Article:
Work Comp – You Can Help
Workers' compensation, pretty boring stuff, until you need its benefits. So, this is for all you workers out there – from desk jockeys and burger flippers, to firefighters – and for you employers who want the best for your workers. What do you do if you are injured on the job and are unable to work for several weeks, months or years? How will you keep a roof over your head, make your car payments, buy clothes for your kids or put food on the table? If you are like most Montanans, you would have to rely upon the Workers' Compensation system.
The Work Comp system was developed to meet two needs: first, and foremost it seems, the need of employers to protect themselves from lawsuits brought by injured workers; and, second, the need of injured workers to obtain prompt, fair and full medical treatment, rehabilitation and compensation for work place injuries. The system, while not perfect, worked reasonably well for decades. Workers generally received what they bargained for.
In the 1980's the system experienced problems, chiefly medical and rehabilitation costs started rising rapidly, and, the state bureaucratic system was increasingly inefficient. To cover increased costs, employer insurance rates rose. Every legislative session since then we have seen efforts to lower employer rates, and the chief tool to do that has been to reduce benefits to injured workers.
The Governor’s Labor Management Advisory Council, LMAC, is composed of five employer and five worker representatives. In 2011, after several years of study, review and negotiation, LMAC proposed several changes that employers and insurers wanted to reduce costs. The main benefit for workers in the package was a slight increase in the number of weeks they can receive permanent partial disability benefits, and an increase in the cap on their weekly benefit as a percentage of the state’s average weekly wage.
In 2011, the legislature made additional significant changes to the system in the form of HB 334. That bill adopted all the LMAC negotiated concessions to reduce costs, plus more reductions in benefits, and, it left out virtually all the negotiated benefits for workers.
While HB 334 went into effect in 2011, we are just now beginning to see the impact of many of those changes. Cutting benefits to workers did lower employer insurance costs, but not as much as predicted. And, it has adversely affected those injured on the job.
One loss to injured workers was a change in permanent partial disability payments. Those payments go only to injured workers who suffer a whole person impairment rating greater than zero and have a wage loss, or to injured workers with a Class 2 or greater impairment rating and no wage loss. This was not in the consensus agreement that LMAC arrived at.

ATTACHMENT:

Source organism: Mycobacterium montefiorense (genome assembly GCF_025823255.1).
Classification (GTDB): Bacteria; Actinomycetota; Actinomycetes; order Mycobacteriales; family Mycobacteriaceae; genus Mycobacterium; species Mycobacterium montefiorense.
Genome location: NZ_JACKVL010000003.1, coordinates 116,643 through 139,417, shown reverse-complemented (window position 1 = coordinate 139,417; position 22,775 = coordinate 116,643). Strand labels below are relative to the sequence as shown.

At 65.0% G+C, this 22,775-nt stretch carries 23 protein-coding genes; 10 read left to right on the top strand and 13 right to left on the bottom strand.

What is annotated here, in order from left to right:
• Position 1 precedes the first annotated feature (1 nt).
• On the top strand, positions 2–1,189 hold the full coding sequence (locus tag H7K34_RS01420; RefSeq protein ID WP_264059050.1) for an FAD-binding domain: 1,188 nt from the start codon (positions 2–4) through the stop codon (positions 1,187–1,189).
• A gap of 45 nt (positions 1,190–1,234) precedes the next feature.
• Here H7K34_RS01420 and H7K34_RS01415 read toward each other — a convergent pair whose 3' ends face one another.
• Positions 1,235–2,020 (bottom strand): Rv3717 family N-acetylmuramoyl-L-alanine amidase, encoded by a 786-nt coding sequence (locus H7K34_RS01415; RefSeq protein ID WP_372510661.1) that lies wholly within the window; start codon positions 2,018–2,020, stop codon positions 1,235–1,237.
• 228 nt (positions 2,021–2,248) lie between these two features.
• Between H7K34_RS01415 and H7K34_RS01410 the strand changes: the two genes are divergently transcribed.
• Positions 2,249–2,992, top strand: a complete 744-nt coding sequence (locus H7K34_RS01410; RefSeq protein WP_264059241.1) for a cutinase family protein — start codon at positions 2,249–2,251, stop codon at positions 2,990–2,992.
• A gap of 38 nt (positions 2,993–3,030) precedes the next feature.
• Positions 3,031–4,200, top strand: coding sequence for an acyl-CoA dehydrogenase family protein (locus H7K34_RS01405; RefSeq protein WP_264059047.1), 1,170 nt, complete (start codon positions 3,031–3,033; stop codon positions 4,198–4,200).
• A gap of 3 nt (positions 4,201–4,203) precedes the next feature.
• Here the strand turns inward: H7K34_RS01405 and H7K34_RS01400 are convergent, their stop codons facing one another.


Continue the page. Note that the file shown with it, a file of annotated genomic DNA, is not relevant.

An impairment is a significant deviation, loss, or loss of use of any body structure or body function in an individual. This has been a major concern for injured workers with Class 1 impairments and no wage loss – they now receive NO compensation for the impairment. So, those low wage workers that have a finger or two sliced off receive no benefit for their life long impairment.
Substantial numbers of injured workers have been negatively impacted by this change. The supporters of HB 334 estimated this change would reduce benefits by $22 million. Some trial lawyers representing injured workers will be challenging this change in court, but for now, workers with no wage loss and a Class 1 impairment get nothing.
Initially, injured workers are allowed to choose their health care provider, and all providers are paid at the rate set by law. HB 334 allows the insurer to approve the workers’ choice as treating physician OR the insurer can designate a different treating physician. This was not in the consensus agreement that LMAC arrived at. This has been a major concern with workers' choice of physician being overridden by the insurer, reducing access to medical care, designation of treating physicians in distant towns and delays in receiving medical care for injured workers.
Substantial numbers of workers have been negatively impacted by this change – which was projected to save $38 million. Again, some trial lawyers representing injured workers will be challenging this change in court, but for now, insurers get to choose a worker's treating physician.
The LMAC was reconstituted last year. Once again it will be holding public meetings to review the work comp system. Injured workers and employers are encouraged to share with the LMAC their thoughts, comments and experiences with Montana's workers' compensation system. One of LMAC's concerns is assessing the effects of HB 334. LMAC's website [www.mtlmac.com] has a schedule of upcoming meetings and other useful materials. The next meeting is March 13th.
For the past two decades, the legislature has decreased benefits, and it has rarely responded to injured workers’ concerns with ever decreasing benefit levels. Yet, all those cuts in benefits never seem to lower employers’ insurance premiums enough. Hopefully, the legislature will take a close look at the balanced reforms that may be proposed by LMAC. You can be a part of the work LMAC does in the coming year – by attending LMAC meetings or by communicating your thoughts and stories to the LMAC or by sending me an email at firstname.lastname@example.org.
This is Al Smith for the Montana Trial Lawyers Association.